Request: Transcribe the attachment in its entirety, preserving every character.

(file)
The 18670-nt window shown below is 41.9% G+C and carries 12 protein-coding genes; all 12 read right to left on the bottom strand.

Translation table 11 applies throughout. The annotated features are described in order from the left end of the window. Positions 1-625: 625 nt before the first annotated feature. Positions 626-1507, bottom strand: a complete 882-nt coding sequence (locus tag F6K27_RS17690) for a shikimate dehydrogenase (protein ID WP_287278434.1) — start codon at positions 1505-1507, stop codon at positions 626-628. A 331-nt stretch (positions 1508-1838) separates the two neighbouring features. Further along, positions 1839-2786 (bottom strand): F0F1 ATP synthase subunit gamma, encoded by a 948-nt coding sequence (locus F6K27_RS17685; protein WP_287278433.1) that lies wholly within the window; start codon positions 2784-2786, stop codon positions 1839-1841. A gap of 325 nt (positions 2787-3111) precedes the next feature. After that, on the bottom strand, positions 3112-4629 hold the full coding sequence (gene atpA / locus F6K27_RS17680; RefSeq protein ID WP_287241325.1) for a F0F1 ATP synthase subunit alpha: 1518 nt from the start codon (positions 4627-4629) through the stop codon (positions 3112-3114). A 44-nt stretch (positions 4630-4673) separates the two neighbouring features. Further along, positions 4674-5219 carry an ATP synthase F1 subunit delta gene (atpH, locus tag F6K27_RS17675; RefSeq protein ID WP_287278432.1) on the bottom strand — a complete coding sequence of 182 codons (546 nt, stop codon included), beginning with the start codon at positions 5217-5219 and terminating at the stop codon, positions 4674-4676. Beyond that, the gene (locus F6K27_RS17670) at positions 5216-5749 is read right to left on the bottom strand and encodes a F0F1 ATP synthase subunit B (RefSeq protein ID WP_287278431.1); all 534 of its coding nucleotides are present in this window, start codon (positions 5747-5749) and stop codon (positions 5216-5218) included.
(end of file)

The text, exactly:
The 18670-nt window shown below is 41.9% G+C and carries 12 protein-coding genes; all 12 read right to left on the bottom strand.

Translation table 11 applies throughout. The annotated features are described in order from the left end of the window. Positions 1-625: 625 nt before the first annotated feature. Positions 626-1507, bottom strand: a complete 882-nt coding sequence (locus tag F6K27_RS17690) for a shikimate dehydrogenase (protein ID WP_287278434.1) — start codon at positions 1505-1507, stop codon at positions 626-628. A 331-nt stretch (positions 1508-1838) separates the two neighbouring features. Further along, positions 1839-2786 (bottom strand): F0F1 ATP synthase subunit gamma, encoded by a 948-nt coding sequence (locus F6K27_RS17685; protein WP_287278433.1) that lies wholly within the window; start codon positions 2784-2786, stop codon positions 1839-1841. A gap of 325 nt (positions 2787-3111) precedes the next feature. After that, on the bottom strand, positions 3112-4629 hold the full coding sequence (gene atpA / locus F6K27_RS17680; RefSeq protein ID WP_287241325.1) for a F0F1 ATP synthase subunit alpha: 1518 nt from the start codon (positions 4627-4629) through the stop codon (positions 3112-3114). A 44-nt stretch (positions 4630-4673) separates the two neighbouring features. Further along, positions 4674-5219 carry an ATP synthase F1 subunit delta gene (atpH, locus tag F6K27_RS17675; RefSeq protein ID WP_287278432.1) on the bottom strand — a complete coding sequence of 182 codons (546 nt, stop codon included), beginning with the start codon at positions 5217-5219 and terminating at the stop codon, positions 4674-4676. Beyond that, the gene (locus F6K27_RS17670) at positions 5216-5749 is read right to left on the bottom strand and encodes a F0F1 ATP synthase subunit B (RefSeq protein ID WP_287278431.1); all 534 of its coding nucleotides are present in this window, start codon (positions 5747-5749) and stop codon (positions 5216-5218) included.